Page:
Interview with Cynan Jones
The characters in Welsh writer Cynan Jones’ fiction are not the kind of people you might run into at a hot new cocktail bar, at a gallery opening, or schmoozing with literary types at an agency party. They’re not even the kind of people you’d likely see taking tacky tourist photos in Times Square or outside Buckingham Palace. Jones’ protagonists are too busy trying to make peace with, some sense of, and money from a savage kind of nature that never stops pushing back. These men and women are wised-up, but not so hard-boiled that we don’t get to see what’s going on within their minds. And what we see is at times painfully familiar, even if we’ve never set foot on a farm or been at the sea’s mercy.
Jones’s latest book, Cove (2016, Granta), is a cinematic epic in under one hundred pages. An unnamed narrator finds himself stranded on the ocean in a kayak with no memory, a broken body, and the shore out of sight. I won’t spoil either how he ended up in this position or what he does about it, but Jones takes the Jack London-style story of man vs. nature and twists it so that we see man vs. his own nature when the natural world has gotten inside his head. It is the kind of book that you can read in an afternoon and wouldn’t consider putting down even if it were longer.
Before this, Jones published The Dig (which I reviewed here), Bird, Blood, Snow (2012, Seren Books), and two books now being released in America for the first time: Everything I Found On the Beach and The Long Dry (Coffee House Press). What all of these books have in common beyond their portrayal of the complexity of rural life and how it shapes consciousness and habits is lush, yet precise prose. Like Joan Didion, Jones is a minimalist in terms of the number of words he uses, but a maximalist in term of their abilities to establish tension, evoke emotions, and construct landscapes. There is more to think about in ten pages of Jones work than in one hundred by most other writers.
Cynan Jones lives in Aberaeron, Wales. We conducted our interview via email, and we at LAR thank him for his generous answers.
-Dan Pecchenino, Assistant Book Reviews Editor
My first encounter with your work was The Dig, which I loved. Did you always intend it to be a counterpunctual novel? Where did the two main characters come from and why did you decide they needed to be in the same story?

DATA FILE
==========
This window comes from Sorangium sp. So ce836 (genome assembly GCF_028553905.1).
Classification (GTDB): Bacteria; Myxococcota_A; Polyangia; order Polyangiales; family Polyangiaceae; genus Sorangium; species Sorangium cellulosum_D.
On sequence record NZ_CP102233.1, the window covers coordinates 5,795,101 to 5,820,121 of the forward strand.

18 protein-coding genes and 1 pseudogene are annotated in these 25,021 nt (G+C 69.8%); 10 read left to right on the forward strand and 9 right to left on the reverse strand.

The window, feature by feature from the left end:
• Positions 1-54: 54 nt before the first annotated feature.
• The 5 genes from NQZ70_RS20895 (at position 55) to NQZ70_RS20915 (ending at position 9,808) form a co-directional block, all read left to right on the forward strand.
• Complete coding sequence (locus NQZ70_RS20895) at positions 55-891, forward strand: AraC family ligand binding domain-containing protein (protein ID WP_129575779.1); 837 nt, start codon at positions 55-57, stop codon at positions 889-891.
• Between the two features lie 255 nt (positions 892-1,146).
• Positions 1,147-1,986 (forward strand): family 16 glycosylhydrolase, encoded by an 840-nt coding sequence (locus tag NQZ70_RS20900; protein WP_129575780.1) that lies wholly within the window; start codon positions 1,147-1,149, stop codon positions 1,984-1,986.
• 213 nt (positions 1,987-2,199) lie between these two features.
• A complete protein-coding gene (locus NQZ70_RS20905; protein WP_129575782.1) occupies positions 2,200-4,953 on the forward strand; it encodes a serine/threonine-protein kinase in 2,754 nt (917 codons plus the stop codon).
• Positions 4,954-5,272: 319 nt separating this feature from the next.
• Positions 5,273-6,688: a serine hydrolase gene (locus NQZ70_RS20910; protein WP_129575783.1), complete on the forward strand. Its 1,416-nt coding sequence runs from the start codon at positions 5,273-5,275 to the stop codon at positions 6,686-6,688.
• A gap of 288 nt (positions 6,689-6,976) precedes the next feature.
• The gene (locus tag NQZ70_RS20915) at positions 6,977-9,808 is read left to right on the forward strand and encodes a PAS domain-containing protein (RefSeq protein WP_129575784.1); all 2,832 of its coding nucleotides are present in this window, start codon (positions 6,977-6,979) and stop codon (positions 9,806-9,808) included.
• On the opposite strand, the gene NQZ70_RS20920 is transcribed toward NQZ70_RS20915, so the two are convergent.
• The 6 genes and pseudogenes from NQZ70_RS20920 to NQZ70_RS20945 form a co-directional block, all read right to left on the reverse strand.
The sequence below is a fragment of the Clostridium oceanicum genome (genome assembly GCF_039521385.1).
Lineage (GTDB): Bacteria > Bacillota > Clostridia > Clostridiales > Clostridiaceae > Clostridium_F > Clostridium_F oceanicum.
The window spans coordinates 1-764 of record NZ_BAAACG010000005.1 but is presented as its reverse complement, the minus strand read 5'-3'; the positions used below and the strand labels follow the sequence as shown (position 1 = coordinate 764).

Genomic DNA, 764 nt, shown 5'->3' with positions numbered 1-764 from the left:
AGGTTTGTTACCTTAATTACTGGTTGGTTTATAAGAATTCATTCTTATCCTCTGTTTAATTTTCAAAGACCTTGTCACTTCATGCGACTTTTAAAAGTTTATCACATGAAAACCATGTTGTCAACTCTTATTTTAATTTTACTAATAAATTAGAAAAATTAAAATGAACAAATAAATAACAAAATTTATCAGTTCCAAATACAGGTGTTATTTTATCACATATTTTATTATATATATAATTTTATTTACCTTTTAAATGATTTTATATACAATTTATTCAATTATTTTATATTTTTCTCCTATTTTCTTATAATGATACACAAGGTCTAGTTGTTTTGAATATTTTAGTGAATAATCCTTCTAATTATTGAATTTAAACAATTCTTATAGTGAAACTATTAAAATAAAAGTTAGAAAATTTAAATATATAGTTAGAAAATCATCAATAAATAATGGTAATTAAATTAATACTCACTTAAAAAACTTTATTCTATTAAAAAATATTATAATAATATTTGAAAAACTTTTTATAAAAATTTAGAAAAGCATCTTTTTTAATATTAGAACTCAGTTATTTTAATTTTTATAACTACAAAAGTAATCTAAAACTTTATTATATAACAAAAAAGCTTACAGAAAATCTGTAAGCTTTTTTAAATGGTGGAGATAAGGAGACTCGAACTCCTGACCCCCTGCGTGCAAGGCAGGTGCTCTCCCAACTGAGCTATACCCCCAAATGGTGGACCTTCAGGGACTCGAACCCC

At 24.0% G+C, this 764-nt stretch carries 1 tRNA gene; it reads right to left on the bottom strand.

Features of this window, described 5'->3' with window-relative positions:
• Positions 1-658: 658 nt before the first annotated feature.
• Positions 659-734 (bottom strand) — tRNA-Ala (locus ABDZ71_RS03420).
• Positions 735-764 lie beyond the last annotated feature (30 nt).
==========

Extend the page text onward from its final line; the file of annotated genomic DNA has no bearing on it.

The Dig was originally the second part of a much longer novel, the story of which stretched back to the 1930s. This second part played out in contemporary time, through two chief characters built from very real people around me. They were always intended to be set one against the
other. The story was about the way we try to create a safe space for ourselves and the things we care about, and how something can break into that space. The badger sett provided the allegory, and the characters followed from there. On one level, the characters look posed utterly at odds with each other – a person trying to protect their space, and a force that threatens it, black and white; but there is a lot of grey area here. The (ostensibly violent) unnamed ‘big man’ has great vulnerability, a parental care for his dogs, a fear of others, perhaps; the (ostensibly compassionate) farmer, Daniel, is required to make pragmatic, sometimes cruel, choices. Perhaps even courts violence as a solution to his situation.
Your books are all relatively short, yet the prose is rich in sensory detail. But the writing in your latest novel, Cove, feels even tighter than in your previous work. Was this a conscious effort to see what you could do in a more minimalist space?
The story itself determines the prose approach. The conscious effort came, not in the decision as to how to use language to get the story across, but in the decision to write a story that denied me any of the factors my previous work relied heavily on. Namely connection to place, relationships, and characters with a determined understanding of role.
Cove is about a physically injured, partially ‘amnesiac’ man adrift on a kayak. Both space and depth are great threats; the ground under him is reduced to a few feet of floating plastic. He has no idea where he is, or who he actually is. The prose had to be compressed.
On a related note, the trend in literary fiction seems to be toward sprawling, 400-500-page (or more) novels. At just over 225 pages, Everything I Found of the Beach is your longest novel. Why does the short novel speak to you as a form, and what do you think it offers readers that more bloated books can’t?
The level of engagement between the reader and a short novel has to be very strong. A short novel often relies more on implication than explanation. It is required to create emotions, and judgements, rather than describe them. A short novel is a moment, not a journey. There’s no time to drift off and stare out of the window as there is in longer forms. Everything counts. I love that as a reader, and that’s probably the driving reason behind me gravitating to the form.
For readers not familiar with Welsh literature, what (if anything) would you say defines it? And how has being Welsh shaped your identity as a writer?
I’m not really sure it’s possible to answer what (if anything) defines Welsh literature. Firstly, you’d have to make a distinction between literature in the Welsh language – which has an incredibly long tradition – and literature written by Welsh people in English. You’d also have to take into account the fact there isn’t ‘one’ Wales, as it were. There’s industrial valleys, dramatic fastnesses, agricultural areas, distraught fishing ports… The list goes on. All these areas have their own character and produce their own writers. Like many countries, “Wales” only exists as one thing in an administrative sense.